Welcome to the "Avian Cognitive Ecology" lab of uOttawa!
Cognition, a suite of neural processes including learning, memory and decision-making, determines how individuals interact with their environment, and therefore impacts on a range of ecological and evolutionary processes. The major goal of my research is to understand how cognitive processes are shaped by natural selection. My research is focused on avian foraging and social behaviour, using experiments in the field and in aviaries, as well as comparative methods. I use an integrated approach, drawing from behavioural ecology, evolutionary ecology and experimental psychology.
1998-2001: BSc Biologie, Université Laval, Canada
2001-2006: PhD Biology, McGill University, Canada
2007-2009: Postdoc, Université du Québec à Montréal, Canada
2009-2012: Postdoc, EGI, University of Oxford, United Kingdom
2012-Now: Assistant Professor, Biology, University of Ottawa, Canada
Join the lab:
*Paid research assistant position*: I will be hiring a RA in Oct-Nov this fall for fieldwork. Mistnetting and ringing experience (small passerines) required. Contact me for more information: email@example.com
I will be taking applications for UROP projects for the winter term: please contact me by email with your CV and unofficial transcript.
Applications for graduate positions (MSc, PhD, postdoc): please send a cover letter explaining why you would like to conduct research in my lab, along with your cv and an unofficial transcript, as well as indication as to whether you hold a valid driving license. For international students and postdocs, also include information on scholarships for which you would be eligible to apply. For instance, French PhDs are encouraged to apply for a Fyssen Foundation postdoctoral fellowship. All graduate students will receive a salary established according to U Ottawa regulations allowing full-time commitment to postgraduate studies. Ideal candidates would have experience in ornithology, animal cognition, or with fieldwork, and would be eligible for postgraduate scholarships (NSERC, OGS or provincial equivalent; i.e. last 2 years GPA>80%).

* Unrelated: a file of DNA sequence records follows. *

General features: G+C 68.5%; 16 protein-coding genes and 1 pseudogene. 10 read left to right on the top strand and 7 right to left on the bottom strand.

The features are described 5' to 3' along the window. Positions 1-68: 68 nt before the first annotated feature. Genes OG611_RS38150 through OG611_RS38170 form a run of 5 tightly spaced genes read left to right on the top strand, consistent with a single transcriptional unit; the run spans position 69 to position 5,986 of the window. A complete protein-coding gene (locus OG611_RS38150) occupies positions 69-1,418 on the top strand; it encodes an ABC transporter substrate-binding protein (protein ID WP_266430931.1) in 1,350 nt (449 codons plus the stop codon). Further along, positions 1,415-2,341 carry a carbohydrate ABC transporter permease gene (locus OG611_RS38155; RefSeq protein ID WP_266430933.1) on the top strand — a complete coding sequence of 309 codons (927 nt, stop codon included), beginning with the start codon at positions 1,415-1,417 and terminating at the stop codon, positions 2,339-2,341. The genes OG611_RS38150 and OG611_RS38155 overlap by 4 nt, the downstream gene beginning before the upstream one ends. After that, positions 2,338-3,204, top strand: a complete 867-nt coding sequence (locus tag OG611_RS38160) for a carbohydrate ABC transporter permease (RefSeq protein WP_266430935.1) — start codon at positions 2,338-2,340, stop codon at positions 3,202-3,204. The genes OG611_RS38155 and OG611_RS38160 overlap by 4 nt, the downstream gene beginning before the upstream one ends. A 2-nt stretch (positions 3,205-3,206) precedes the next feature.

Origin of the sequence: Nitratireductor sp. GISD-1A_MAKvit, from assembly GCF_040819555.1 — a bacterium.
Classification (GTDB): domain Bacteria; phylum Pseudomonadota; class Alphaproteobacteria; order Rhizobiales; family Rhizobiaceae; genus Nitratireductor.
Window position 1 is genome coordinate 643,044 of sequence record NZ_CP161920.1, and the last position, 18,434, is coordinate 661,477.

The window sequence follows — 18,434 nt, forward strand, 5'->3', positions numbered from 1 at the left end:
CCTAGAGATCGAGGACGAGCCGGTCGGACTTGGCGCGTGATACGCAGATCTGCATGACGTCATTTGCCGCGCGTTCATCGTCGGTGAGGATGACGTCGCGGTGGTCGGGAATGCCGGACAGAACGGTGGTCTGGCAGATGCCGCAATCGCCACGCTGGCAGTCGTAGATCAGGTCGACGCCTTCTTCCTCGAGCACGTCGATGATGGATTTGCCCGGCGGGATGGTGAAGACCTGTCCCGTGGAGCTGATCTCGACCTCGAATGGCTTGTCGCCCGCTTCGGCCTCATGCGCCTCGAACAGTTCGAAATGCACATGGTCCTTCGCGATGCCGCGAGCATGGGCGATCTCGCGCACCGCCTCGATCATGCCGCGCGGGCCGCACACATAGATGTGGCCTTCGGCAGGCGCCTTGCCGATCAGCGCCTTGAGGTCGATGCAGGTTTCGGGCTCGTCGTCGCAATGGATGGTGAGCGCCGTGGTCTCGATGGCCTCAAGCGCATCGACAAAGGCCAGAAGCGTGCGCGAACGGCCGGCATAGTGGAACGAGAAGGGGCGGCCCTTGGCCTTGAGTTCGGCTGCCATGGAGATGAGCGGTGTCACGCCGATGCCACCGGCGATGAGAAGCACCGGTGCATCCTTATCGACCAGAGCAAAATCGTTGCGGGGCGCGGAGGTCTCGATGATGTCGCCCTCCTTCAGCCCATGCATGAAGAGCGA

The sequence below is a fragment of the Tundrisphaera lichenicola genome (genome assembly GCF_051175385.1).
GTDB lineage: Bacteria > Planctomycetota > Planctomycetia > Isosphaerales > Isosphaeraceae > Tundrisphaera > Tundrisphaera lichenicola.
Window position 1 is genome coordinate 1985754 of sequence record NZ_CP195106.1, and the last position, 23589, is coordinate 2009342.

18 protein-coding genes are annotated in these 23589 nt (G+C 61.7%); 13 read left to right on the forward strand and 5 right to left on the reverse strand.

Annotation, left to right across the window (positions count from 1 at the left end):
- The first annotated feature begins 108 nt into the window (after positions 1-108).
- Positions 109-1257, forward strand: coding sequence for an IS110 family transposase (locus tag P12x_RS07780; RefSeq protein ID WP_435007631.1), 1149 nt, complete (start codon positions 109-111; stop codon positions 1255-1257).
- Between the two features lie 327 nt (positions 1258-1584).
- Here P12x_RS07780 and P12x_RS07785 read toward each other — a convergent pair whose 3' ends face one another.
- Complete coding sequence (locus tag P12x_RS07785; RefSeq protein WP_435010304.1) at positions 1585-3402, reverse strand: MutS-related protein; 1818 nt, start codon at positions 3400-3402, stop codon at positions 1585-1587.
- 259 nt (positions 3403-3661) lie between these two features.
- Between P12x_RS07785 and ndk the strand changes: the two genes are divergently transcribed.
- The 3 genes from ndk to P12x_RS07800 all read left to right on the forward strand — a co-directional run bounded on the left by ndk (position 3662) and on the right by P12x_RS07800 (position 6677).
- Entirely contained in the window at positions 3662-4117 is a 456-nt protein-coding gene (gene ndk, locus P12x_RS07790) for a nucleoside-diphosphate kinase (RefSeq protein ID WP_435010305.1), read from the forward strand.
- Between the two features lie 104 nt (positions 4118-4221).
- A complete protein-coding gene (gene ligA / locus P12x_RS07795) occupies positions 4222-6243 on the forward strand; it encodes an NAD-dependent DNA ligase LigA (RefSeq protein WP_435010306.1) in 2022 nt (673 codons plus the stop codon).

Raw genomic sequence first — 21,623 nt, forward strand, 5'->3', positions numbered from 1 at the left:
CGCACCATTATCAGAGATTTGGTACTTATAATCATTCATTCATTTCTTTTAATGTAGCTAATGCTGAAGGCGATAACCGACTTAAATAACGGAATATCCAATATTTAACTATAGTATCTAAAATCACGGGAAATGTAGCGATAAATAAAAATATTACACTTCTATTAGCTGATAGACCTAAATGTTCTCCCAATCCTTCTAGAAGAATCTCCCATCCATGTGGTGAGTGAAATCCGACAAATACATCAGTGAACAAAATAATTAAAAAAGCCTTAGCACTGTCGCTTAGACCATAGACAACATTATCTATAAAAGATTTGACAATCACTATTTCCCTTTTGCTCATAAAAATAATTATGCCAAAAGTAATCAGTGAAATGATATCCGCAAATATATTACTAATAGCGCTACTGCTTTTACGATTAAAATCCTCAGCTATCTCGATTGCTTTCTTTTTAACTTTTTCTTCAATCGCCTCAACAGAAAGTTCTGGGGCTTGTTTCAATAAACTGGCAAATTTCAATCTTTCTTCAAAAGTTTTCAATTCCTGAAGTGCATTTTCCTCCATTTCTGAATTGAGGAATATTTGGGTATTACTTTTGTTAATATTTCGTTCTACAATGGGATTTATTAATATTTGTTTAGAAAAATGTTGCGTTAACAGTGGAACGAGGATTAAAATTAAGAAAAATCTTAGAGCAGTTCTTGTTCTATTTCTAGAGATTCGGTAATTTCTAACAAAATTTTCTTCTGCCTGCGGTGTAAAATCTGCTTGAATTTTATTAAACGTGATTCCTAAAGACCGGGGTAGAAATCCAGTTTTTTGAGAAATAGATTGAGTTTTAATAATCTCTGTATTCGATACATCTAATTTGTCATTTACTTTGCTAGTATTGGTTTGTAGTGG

Read a media article in Science about a Symposium I organised on: "Individual variation in cognition and fitness consequences in natural populations" at ISBE conference in New York, 2 Aug 2014: http://www.sciencemag.org/content/345/6197/609.summary?sid=8d81a173-33a7-487c-ab0f-27d4f970779f
Recommended by F1000: Aplin, L. M., Farine, D.R., Morand-Ferron, J., Cole, E.F., Cockburn, A. & Sheldon, B.C. (2013) Individual personalities predicts social behaviour in wild networks of great tits, Parus major. Ecology Letters,16: 1365-1372. Read the paper: http://onlinelibrary.wiley.com/doi/10.1111/ele.12181/full
Watch a BBC short documentary on our ongoing social learning field experiment on wild great tits of Wytham: https://www.youtube.com/watch?v=_YTL5DetuR8
Lab research themes
Black-capped chickadees (Poecile atricapillus)
Spatial cognition and survival
Innovation, social cognition and within-group diversity
Urbanisation, social networks and cognition
Measuring cognition in the field vs. in captivity
Gray jays (Perisoreus canadensis)
Spatial cognition and reproductive fitness
Innovation, behavioural plasticity and conservation biology
Collaboration: Ryan Norris (Guelph, Canada).
Great tits (Parus major)
Contribution of learning ability to reproductive fitness
Collaboration: John Quinn (Cork, Ireland); Ella Cole, Lucy Aplin & Ben Sheldon (Oxford, UK).
Vous pouvez communiquer avec moi en anglais ou en français.